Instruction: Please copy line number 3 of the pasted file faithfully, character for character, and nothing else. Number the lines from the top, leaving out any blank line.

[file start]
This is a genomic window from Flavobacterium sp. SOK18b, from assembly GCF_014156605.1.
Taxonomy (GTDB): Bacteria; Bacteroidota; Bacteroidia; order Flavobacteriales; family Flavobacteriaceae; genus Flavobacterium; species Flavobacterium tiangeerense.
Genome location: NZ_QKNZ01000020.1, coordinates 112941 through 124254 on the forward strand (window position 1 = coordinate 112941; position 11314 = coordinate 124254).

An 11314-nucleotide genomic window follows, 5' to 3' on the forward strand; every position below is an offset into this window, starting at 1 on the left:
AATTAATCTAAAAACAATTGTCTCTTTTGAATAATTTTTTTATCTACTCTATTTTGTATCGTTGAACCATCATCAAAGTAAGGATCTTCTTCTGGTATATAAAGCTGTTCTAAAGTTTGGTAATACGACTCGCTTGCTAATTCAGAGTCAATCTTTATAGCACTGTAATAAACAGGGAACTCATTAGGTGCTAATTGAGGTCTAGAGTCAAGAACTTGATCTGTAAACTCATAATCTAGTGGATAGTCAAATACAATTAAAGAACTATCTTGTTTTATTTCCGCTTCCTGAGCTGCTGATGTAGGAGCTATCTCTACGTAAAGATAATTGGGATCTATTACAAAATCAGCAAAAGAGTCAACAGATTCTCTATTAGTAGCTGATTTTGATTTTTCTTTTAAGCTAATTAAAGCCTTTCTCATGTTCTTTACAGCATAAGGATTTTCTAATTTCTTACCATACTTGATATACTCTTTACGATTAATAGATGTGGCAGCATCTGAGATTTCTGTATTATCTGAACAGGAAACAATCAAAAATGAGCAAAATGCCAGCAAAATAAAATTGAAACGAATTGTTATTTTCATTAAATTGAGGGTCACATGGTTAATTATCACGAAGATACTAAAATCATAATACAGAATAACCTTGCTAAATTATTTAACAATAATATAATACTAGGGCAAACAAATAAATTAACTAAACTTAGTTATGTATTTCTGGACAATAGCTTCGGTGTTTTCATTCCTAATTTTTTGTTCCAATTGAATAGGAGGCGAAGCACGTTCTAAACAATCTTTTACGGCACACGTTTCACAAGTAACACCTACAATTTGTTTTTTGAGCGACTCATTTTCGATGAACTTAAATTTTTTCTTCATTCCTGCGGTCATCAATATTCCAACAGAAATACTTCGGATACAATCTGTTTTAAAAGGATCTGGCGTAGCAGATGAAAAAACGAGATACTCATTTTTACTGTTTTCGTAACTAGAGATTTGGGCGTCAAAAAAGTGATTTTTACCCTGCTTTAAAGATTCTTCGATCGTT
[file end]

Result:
Genome location: NZ_QKNZ01000020.1, coordinates 112941 through 124254 on the forward strand (window position 1 = coordinate 112941; position 11314 = coordinate 124254).